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Scientists reveal regions of the brain where serotonin promotes patience: Serotonin keeps mice waiting longer for food, depending on where in the brain it’s released

scientists reveal regions of the brain where serotonin promotes patience: serotonin keeps mice waiting longer for food, depending on where in the brain it’s released

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We’ve all been there. Whether we’re stuck in traffic at the end of a long day, or eagerly anticipating the release of a new book, film or album, there are times when we need to be patient. Learning to suppress the impulse for instant gratification is often vital for future success, but how patience is regulated in the brain remains poorly understood.
Now, in a study on mice conducted by the Neural Computation Unit at the Okinawa Institute of Science and Technology Graduate University (OIST), the authors, Dr. Katsuhiko Miyazaki and Dr. Kayoko Miyazaki, pinpoint specific areas of the brain that individually promote patience through the action of serotonin. Their findings were published 27th November in Science Advances.
“Serotonin is one of the most famous neuromodulators of behavior, helping to regulate mood, sleep-wake cycles and appetite,” said Dr. Katsuhiko Miyazaki. “Our research shows that release of this chemical messenger also plays a crucial role in promoting patience, increasing the time that mice are willing to wait for a food reward.”
Their most recent work draws heavily on previous research, where the unit used a powerful technique called optogenetics — using light to stimulate specific neurons in the brain — to …

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Two-photon frequency comb spectroscopy of atomic hydrogen

two-photon frequency comb spectroscopy of atomic hydrogen

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By Alexey Grinin, Arthur Matveev, Dylan C. Yost, Lothar Maisenbacher, Vitaly Wirthl, Randolf Pohl, Theodor W. Hänsch, Thomas Udem
Science27 Nov 2020 : 1061-1066

The two-photon 1S-3S transition frequency in H atoms is precisely measured by direct frequency comb spectroscopy below 1 kHz.

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Earth911 Reader: This Week’s Sustainability, Recycling, & Science News Collection

earth911 reader: this week’s sustainability, recycling, & science news collection

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The Earth911 Reader summarizes the week’s sustainability, recycling, and science news, making it easy for you to stay up-to-date. Be sure not to miss this week’s opportunities to support environmental and sustainability projects.
IN SCIENCE
Deforestation Efforts Not Making Needed Progress
The New York Declaration on Forests reports that national and global programs to prevent deforestation are falling short of their goals because of a lack of transparency. The nonprofit says, “Progress toward Goals 3 and 4 — reducing deforestation from infrastructure and extractive developments, while supporting sustainable livelihoods — is too slow to protect remaining intact forest landscapes.” Infrastructure projects account for 17% of deforestation, mainly due to China’s Belt and Road Initiative. The organization argues that accountability combined with transparency is required to force economic planners to acknowledge their words and deeds are not aligned.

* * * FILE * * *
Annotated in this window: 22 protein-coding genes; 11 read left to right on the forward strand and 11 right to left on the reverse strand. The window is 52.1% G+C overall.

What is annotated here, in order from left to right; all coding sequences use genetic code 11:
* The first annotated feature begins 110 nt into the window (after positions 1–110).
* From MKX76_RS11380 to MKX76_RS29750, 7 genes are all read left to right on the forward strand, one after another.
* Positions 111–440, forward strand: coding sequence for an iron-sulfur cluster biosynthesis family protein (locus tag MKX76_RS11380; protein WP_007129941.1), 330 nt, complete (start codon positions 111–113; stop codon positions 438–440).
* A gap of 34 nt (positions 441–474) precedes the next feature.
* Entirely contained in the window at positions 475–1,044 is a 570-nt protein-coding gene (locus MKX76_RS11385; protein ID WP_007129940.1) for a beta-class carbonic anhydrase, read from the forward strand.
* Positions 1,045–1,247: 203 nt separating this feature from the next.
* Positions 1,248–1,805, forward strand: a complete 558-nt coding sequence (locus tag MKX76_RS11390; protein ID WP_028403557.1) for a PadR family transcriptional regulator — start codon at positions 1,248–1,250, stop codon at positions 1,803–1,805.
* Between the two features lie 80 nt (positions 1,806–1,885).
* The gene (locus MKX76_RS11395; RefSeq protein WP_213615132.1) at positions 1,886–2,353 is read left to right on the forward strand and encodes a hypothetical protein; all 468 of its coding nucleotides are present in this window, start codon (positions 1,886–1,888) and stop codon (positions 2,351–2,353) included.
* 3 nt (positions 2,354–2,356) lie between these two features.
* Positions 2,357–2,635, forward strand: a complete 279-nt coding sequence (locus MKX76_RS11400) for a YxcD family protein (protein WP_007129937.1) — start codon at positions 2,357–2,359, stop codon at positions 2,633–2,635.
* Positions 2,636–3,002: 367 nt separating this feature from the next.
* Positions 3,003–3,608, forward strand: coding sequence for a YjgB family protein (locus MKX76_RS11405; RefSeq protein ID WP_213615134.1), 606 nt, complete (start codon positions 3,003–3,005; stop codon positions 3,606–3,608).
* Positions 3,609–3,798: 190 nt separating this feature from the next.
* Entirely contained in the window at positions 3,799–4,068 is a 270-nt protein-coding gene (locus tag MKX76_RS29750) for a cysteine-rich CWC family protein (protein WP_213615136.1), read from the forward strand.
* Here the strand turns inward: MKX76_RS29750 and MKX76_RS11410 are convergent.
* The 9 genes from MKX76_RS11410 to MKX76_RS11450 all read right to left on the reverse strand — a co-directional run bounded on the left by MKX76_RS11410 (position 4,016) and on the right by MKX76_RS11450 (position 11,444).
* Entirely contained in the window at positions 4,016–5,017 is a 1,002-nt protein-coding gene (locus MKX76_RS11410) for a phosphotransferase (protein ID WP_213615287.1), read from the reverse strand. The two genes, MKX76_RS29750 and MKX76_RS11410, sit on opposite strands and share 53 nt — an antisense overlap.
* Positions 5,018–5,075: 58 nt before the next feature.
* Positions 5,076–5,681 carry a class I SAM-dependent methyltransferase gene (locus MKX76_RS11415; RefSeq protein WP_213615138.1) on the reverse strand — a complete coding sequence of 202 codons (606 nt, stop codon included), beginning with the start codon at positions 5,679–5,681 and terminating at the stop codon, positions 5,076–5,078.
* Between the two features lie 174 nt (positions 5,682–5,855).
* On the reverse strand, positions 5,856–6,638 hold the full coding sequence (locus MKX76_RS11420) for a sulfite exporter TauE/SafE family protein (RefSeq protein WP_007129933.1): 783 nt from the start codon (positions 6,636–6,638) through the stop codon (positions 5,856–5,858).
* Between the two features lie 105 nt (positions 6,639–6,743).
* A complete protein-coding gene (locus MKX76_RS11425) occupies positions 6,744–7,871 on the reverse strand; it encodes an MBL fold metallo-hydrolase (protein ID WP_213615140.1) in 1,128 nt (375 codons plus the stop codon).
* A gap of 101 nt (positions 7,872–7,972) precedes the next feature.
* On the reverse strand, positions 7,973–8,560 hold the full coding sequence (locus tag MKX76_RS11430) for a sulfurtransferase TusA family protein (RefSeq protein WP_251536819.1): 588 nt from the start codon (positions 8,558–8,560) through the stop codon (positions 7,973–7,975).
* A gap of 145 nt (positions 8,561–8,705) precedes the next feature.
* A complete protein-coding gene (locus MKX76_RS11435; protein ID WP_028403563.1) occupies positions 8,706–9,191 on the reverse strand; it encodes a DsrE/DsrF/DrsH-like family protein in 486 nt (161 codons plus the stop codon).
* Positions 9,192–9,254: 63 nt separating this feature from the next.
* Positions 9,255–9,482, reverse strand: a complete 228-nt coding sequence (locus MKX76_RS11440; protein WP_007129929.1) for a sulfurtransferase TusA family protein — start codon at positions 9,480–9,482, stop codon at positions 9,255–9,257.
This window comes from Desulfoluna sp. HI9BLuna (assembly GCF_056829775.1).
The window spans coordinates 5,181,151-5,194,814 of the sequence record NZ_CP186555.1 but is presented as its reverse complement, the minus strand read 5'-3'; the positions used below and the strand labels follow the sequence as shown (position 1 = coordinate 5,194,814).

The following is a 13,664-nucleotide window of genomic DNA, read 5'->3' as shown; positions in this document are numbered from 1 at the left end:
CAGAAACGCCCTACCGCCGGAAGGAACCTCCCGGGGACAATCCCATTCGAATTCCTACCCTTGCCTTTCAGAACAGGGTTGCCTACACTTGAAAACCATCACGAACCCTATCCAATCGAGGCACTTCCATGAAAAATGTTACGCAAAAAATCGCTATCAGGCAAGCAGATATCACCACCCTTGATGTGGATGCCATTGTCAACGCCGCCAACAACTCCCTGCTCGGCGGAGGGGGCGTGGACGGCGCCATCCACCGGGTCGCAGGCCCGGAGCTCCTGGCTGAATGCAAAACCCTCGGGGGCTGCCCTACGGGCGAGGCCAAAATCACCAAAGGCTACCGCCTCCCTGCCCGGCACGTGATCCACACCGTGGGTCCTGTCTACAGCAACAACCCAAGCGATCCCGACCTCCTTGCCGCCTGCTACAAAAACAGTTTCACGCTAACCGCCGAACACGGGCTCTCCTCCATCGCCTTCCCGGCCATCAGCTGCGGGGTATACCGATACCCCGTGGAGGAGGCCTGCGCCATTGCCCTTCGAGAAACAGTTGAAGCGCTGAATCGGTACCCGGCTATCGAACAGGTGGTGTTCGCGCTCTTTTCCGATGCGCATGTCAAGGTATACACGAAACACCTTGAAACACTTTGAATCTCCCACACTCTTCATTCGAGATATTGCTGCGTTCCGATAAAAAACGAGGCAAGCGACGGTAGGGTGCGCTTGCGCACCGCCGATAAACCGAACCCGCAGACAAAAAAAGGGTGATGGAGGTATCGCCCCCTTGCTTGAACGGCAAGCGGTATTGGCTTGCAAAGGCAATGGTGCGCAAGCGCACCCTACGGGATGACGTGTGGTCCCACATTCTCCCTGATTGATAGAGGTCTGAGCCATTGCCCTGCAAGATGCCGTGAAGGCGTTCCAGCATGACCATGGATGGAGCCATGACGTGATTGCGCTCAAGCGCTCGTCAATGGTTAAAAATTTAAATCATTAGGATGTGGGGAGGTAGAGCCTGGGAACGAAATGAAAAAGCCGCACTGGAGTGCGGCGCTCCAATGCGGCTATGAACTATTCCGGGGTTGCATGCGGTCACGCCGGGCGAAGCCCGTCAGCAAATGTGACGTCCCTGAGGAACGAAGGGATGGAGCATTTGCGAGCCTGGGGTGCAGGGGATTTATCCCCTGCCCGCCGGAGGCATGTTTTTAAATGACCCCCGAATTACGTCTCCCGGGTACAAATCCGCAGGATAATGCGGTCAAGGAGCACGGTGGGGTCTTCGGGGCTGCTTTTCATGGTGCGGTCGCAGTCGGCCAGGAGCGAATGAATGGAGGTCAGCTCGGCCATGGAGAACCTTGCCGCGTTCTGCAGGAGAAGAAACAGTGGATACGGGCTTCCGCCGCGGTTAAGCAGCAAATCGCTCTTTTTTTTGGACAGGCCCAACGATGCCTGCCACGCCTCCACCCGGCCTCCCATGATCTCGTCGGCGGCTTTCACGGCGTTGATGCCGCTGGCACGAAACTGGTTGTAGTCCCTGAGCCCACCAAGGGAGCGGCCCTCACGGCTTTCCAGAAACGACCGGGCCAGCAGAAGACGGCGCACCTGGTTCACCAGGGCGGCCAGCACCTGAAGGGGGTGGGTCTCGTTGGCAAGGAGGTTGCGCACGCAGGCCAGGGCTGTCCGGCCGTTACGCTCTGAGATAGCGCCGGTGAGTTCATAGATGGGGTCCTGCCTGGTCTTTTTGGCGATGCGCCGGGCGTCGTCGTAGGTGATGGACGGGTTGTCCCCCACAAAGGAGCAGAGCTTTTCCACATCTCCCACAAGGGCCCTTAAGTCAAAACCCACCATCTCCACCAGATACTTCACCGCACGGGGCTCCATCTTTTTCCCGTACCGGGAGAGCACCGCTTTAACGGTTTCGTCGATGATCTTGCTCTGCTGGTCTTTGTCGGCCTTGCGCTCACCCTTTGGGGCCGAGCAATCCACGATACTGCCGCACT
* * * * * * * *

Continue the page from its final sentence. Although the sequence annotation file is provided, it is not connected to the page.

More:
Arctic Thaw Awakens Ancient Microorganisms
As permafrost melts in Siberia, Alaska, Canada and Iceland accelerate, humans are at risk from microbes that have remained frozen for millennia. For example, anthrax broke out in Russia after the disease was released by melting permafrost due to higher ocean temperatures. We cannot know the consequences that will come to pass, but working to prevent the thawing of Northern …

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Hey Ray: Slowing Down For Science

hey ray: slowing down for science

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PITTSBURGH (KDKA) — Sometimes, science happens in an instant. It can be too fast for our eyes and brains to process the tiny scientific details of what’s actually happening.
Thanks to slow-motion videography, we can take things that happen in a split second and see the physics behind our world play out. And this technology is built into many newer cell phones.
The levitating spring is a science project that perfectly captures this phenomenon.
All you need is a step stool or ladder, depending on how tall you are, and a slow-motion camera. You will also need a pre-tensioned spring, otherwise known as a slinky.
Dangle the spring and drop it while someone is recording your slow-motion video.
In real time, it doesn’t look like much is happening, but in slow motion, the bottom of the spring defies gravity.
It hovers until the top of the spring hits it. But why?
When the spring is stretched out and no longer bouncing, it’s at equilibrium. That is the point where the gravitational force downward is equal to the spring’s force upward.
That upward force is caused by the spring or the slinky trying to get back to its …

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Best science books of 2020

best science books of 2020